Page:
Chinese President Xi Jinping on Friday touted close security and energy ties with Gulf nations during summits in Saudi Arabia that have highlighted tensions with Washington.
On the third and final day of his visit, Xi attended a gathering of the six-member Gulf Cooperation Council and a broader China-Arab leaders' meeting.
It was only Xi's third journey outside China since the coronavirus pandemic began.
Friday's talks followed bilateral sit-downs Thursday with Saudi royals that yielded a joint statement stressing "the importance of stability" in oil markets -- a point of friction with the United States, which has urged the Saudis to raise production.
"China will continue to firmly support the GCC countries in maintaining their own security ... and build a collective security framework for the Gulf," Xi said Friday at the start of the China-GCC summit.
"China will continue to import large quantities of crude oil from GCC countries on an ongoing basis," he said, also vowing to expand other areas of energy cooperation including liquefied natural gas imports.
Additionally, Xi said China would make full use of a Shanghai-based platform "to carry out RMB [yuan] settlement of oil and gas trade" -- a move that, if Gulf countries participate, could weaken the global dominance of the U.S. dollar.
Asked at a press conference, as the summits came to close Friday evening, if Riyadh would agree to such a plan, Saudi Foreign Minister Prince Faisal bin Farhan said he had "nothing to add.”
Oil from Saudi Arabia alone accounted for 17% of China's imports last year, and last month Qatar announced a 27-year natural gas deal with China.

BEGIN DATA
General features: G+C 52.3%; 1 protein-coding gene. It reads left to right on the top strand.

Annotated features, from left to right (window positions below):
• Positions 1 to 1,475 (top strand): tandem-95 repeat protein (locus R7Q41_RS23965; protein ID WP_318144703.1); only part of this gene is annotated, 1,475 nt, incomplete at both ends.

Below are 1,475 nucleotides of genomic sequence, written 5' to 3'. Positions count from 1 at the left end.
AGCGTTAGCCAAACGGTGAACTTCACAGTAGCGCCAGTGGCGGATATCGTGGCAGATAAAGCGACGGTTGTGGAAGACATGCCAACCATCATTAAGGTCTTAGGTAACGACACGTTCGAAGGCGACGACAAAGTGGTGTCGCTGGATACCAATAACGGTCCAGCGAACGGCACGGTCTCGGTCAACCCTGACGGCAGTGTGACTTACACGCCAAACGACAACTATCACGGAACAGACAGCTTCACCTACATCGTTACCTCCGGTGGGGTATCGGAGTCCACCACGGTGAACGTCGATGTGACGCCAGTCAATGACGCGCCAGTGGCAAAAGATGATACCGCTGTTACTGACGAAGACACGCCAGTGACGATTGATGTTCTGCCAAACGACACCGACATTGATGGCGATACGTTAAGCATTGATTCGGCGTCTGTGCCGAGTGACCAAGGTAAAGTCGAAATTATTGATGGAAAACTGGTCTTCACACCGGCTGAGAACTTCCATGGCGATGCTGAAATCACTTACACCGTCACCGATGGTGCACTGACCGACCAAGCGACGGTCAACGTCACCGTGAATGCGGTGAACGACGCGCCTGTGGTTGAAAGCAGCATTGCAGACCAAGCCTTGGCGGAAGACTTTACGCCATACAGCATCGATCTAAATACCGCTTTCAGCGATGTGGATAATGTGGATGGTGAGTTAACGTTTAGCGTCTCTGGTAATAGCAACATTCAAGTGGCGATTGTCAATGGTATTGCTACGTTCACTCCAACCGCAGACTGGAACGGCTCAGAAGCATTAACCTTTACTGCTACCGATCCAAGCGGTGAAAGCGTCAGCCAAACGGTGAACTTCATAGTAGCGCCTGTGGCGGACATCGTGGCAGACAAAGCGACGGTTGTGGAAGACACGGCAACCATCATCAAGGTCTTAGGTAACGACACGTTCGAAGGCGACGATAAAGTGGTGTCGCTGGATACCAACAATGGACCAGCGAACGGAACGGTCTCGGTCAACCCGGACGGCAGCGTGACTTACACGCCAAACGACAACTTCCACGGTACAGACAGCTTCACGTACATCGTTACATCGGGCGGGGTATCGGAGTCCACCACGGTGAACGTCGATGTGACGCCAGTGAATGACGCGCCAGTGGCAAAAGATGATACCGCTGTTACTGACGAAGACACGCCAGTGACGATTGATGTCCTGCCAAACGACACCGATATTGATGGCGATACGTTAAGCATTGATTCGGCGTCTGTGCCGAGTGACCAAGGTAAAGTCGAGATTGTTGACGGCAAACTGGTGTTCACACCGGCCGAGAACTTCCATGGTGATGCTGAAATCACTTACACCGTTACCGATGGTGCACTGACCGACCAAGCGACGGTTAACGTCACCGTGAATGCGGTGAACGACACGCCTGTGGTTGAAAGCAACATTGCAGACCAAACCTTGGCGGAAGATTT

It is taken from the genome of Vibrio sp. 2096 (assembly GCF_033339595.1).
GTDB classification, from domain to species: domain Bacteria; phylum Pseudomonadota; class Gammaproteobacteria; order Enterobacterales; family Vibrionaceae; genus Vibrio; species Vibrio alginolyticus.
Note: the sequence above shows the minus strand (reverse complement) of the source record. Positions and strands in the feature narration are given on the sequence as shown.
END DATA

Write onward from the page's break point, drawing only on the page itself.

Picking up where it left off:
Xi's visit comes amid persistent rancor between Saudi Arabia and the U.S., its longtime partner and security guarantor, over oil production, human rights issues and regional security.
It follows U.S. President Joe Biden's trip to Jeddah in July, before midterm elections, when he failed to persuade the Saudis to pump more oil to reduce prices.
Xi's arrival in the kingdom Wednesday earned a rebuke from the White House, which warned of "the influence that China is trying to grow around the world.”
Washington called Beijing's objectives "not conducive to preserving the international rules-based order.”
Saudi officials have repeatedly stressed that they value deep ties with Washington but will not hesitate to explore relationships elsewhere.
"We are very much focused on cooperation with all parties and I think competition is a good thing," Prince Faisal said Friday, adding that Riyadh will also continue to have strong relations with the U.S. "across the board.”
"We will continue to work with all of our partners, and we don't see it as a zero-sum game by any means," he added.
"We don't believe in polarity."
Crown Prince Mohammed bin Salman, Saudi Arabia's 37-year-old de facto ruler, addressed both summits Friday, promising "continuing Arab-Chinese cooperation to serve our common goals and aspirations of our peoples.”
The Gulf countries, strategic partners of Washington, are bolstering ties with China as part of an eastward turn that involves diversifying their fossil fuel-reliant economies.
At the same time China, hit hard by its COVID lockdowns, is trying to revive its economy and widen its sphere of influence, notably through its Belt and Road Initiative, which provides funding for infrastructure projects around the world.
One area of focus for the China-GCC summit was a free trade agreement under discussion for nearly two decades.
Drawing those negotiations to a close would be "a matter of prestige for Beijing," said Robert Mogielnicki of the Arab Gulf States Institute in Washington.
"It's not as simple for the GCC states, which seem to be more invested in advancing bilateral ties and are engaged in varying degrees of regional economic competition with their neighboring member states."
No breakthrough was announced Friday.